Google's latest version of the Android operating system is the Jelly Bean. (Photo : REUTERS/Stephen Lam)
Google's Android 4.1 Jelly Bean, although not a complete overhaul to the Android's previous iteration, Ice Cream Sandwich, has people excited about its performance enhancing capabilities and new features. The source code has been made available, but due to the nature of the Android operating system, it will be some time before you see it on many devices. Here's where you can find it so far.
Like Us on Facebook
The Jelly Bean has already been rolled out for a few select devices such as the Galaxy Nexus smartphone and Google Nexus 7 tablet. Other smartphones, however, will have to wait a while.
The first phone maker to confirm an upcoming Android Jelly Bean update is HTC. The company released a statement saying that the HTC One X, One S, and One XL will all be receiving a Jelly Bean update. The company did not give a solid release date, instead saying, "Please stay tuned for more updates regarding device upgrades, timing and other details about HTC and Jelly Bean."
The next two companies Android users are surely waiting on are Samsung and Motorola. Samsung makes the much sought-after Galaxy S3 smartphone, and Motorola produces the popular Droid RAZR Maxx.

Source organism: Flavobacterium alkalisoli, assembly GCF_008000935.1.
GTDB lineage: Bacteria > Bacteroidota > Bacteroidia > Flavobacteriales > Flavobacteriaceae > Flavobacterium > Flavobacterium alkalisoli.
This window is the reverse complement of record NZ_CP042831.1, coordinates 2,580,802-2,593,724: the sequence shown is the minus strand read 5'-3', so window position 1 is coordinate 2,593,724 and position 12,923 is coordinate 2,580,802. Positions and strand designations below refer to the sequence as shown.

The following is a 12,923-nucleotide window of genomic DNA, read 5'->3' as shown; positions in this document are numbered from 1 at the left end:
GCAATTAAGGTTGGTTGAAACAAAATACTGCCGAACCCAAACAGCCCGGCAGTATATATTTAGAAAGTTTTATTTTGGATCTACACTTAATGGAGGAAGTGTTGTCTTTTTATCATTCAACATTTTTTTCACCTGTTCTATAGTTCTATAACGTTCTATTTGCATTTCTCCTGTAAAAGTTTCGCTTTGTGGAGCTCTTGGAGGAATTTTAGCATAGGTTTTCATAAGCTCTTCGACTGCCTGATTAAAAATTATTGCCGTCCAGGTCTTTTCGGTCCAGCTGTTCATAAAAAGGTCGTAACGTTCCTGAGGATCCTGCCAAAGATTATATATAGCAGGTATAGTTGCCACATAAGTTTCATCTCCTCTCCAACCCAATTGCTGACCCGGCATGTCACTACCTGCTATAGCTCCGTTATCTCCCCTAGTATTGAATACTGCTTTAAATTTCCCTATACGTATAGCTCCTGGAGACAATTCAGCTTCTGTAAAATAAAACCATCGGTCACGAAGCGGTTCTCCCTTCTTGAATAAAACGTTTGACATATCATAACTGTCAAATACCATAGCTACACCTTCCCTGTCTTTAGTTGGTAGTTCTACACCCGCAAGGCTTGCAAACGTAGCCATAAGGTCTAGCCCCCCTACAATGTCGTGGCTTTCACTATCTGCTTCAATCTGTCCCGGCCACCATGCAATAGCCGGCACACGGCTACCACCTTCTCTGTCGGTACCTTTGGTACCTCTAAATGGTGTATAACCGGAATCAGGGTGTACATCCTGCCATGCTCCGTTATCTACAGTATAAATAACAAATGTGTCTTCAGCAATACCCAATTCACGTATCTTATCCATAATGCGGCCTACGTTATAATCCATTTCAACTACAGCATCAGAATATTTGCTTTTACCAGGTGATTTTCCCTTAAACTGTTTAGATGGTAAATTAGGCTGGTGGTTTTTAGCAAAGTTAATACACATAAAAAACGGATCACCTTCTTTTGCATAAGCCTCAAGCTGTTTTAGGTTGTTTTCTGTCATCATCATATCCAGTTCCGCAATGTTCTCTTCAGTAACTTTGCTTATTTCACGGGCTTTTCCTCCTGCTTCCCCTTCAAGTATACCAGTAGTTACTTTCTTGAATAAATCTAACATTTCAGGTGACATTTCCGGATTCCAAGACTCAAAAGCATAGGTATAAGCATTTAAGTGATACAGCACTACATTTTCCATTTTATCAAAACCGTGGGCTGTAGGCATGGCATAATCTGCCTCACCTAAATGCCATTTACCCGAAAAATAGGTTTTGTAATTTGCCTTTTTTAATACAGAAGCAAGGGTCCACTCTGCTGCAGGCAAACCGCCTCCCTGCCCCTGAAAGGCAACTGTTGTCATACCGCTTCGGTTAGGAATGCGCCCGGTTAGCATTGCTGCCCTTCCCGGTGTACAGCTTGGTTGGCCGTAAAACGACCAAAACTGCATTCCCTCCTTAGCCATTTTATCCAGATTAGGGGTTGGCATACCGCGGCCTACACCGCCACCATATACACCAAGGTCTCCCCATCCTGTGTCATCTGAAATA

Sammobile reports that the Samsung Galaxy S3 will most likely get the Jelly Bean update in August. The company has also apparently successfully completed initial tests of porting Jelly Bean over to the Samsung Galaxy S2, which is good news for those with the older smartphone.
The Motorola Xoom tablet should be getting the Jelly Bean update soon, but that is only because it runs a vanilla version of the Android system that Google can update without the device manufacturers. Motorola hasn't confirmed a date for the Jelly Bean coming to the Droid RAZR Maxx.
The reason for the staggered updates is because the Android operating system is open sourced by Google out to various manufacturers who then create their own build. This is known as Android fragmentation, and means that each company will roll out, and update, its own version of the Google build.